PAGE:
“Pinchas, son of Elazar, son of Aaron the Kohen …
… Zimri son of Salu, chief of a Simeonite ancestral house.”
~ Numbers 25:11,13
God hates sexual-immorality. So when our enemies seduced us into a mass-orgy, the result was a plague which destroyed 24,000 lives.
One man stopped the epidemic by killing the leader of the mayhem. When identifying them, why trace their ancestry so far back?
Although both came from great stock, their actions were diametrically opposed: Pinchas pursued peace as Aaron would’ve, but Zimri debased himself.
What you get as a legacy isn’t in your hands. What you do with it is.
“How great are your tents, O Jacob, Your dwellings, O Israel!”
~ Numbers 24:5
In his attempt to curse us, the evil prophet Bilaam was instead forced to bless us.
Why is Jacob associated to tents and Israel to dwellings?
The name Jacob symbolises life before reaching one’s higher purpose, whilst Israel describes a life of meaning. Tents are by definition temporary, whilst dwellings are permanent.
The blessing is living the mundane aspects of life like you’re camping in a tent; but building that which is important and of value into a permanent fixture.
“They stood before Moses … leaders of the community, chosen in the assembly, men of renown..”
~ Numbers 16:2
Led by Korach, Moses’ leadership was challenged by a group of important people.
Why portray their prestigious stature with three different descriptions of greatness?
To emphasise that just because you’re a big-shot, it doesn’t mean you can’t make mistakes. On the contrary, because you’re a big-shot your mistakes will be even bigger.
Climbing another rung on the ladder of success doesn’t increase your resistance to falling. It just makes the potential fall longer.
So as you climb higher, hold tighter.
“Don’t follow after your heart and your eyes.”
~ Numbers 15:39
As spiritual beings living in a material world, we need to walk through life carefully without being led astray by our desires.
But shouldn’t the eyes come first in the verse; doesn’t the heart follow after them?
While it’s true we’re tempted by what we see, the eyes only see what the heart desires. Perception is formed long before we even open our eyes, so we see what we want.
For clarity’s sake – don’t clean your glasses – purify your heart.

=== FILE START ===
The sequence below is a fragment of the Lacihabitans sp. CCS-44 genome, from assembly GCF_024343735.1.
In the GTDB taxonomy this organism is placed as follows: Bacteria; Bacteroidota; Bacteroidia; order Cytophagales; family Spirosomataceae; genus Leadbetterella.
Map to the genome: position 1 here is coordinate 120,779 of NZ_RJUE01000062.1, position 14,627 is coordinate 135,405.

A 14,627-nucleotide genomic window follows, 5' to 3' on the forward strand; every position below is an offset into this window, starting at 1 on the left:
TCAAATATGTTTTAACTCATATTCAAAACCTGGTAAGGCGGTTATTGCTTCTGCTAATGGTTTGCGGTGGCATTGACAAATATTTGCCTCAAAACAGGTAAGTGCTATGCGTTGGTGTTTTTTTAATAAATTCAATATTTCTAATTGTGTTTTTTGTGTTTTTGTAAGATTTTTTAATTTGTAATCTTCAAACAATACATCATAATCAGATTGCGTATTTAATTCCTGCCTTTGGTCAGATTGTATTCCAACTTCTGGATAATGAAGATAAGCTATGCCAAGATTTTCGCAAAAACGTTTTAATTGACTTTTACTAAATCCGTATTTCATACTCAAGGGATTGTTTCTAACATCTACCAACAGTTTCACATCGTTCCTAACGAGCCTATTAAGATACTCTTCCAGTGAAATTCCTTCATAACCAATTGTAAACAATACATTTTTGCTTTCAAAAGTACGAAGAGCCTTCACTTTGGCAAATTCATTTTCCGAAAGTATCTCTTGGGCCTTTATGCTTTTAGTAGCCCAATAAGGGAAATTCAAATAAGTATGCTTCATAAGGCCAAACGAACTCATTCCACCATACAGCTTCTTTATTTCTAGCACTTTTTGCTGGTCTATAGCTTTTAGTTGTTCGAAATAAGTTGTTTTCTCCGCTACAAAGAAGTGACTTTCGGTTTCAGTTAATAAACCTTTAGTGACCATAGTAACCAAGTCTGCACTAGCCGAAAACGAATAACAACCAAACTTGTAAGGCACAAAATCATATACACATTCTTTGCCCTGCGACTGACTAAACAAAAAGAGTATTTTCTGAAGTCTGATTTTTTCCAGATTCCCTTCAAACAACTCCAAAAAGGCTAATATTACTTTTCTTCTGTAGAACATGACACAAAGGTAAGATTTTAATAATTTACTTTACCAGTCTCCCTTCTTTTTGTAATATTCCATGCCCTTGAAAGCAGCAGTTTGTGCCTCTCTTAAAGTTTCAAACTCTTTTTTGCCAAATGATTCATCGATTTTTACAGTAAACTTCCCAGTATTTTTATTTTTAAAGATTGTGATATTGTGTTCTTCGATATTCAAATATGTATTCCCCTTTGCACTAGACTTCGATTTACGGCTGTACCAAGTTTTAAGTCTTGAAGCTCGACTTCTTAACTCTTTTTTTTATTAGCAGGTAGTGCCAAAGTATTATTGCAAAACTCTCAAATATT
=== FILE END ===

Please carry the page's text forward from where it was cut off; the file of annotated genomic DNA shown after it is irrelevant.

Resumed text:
“We remember the fish that we ate in Egypt for free.”
~ Numbers 11:5
Bored with eating manna twice a day, the Israelites complained.
But slaves work for their food, so what was free in Egypt?
Their nostalgia wasn’t on the fish but the lack of strings attached to it. As slaves in Egypt their work paid for their food, so they weren’t indebted to their masters. The manna, however, was given free so they became morally-obligated to God.
The desire to not feel indebted is so powerful that people prefer slavery over freedom!
“As they encamp so shall they journey.”
~ Numbers 2:17
Throughout Israel’s wandering in the Wilderness, they encamped at forty two different locations.
To relocate one must obviously move, so how could they journey like they encamp?
When encamped with the Temple functioning, there was a sense of stability and safety. Conversely, when relocating and travelling, there wasn’t.
Part of the human condition is to feel vulnerable when you’re in a state of transition. Unless you learn to travel through life’s journey knowing you’re always at home wherever you go.
“When you sacrifice a thanksgiving offering to God, sacrifice it for your own favour.”
~ Leviticus 22:29
The thanksgiving offering was brought by someone who survived a life-threatening experience, like a dangerous journey or a terminal illness.
Why did it need to be offered for his own favour and not God’s?
Because while gratitude is a natural response after being saved, you’ve missed the point if you don’t recognise that the potential disaster you survived was also through the hand of God.
Both the light in your life – and the darkness – should find favour in your eyes.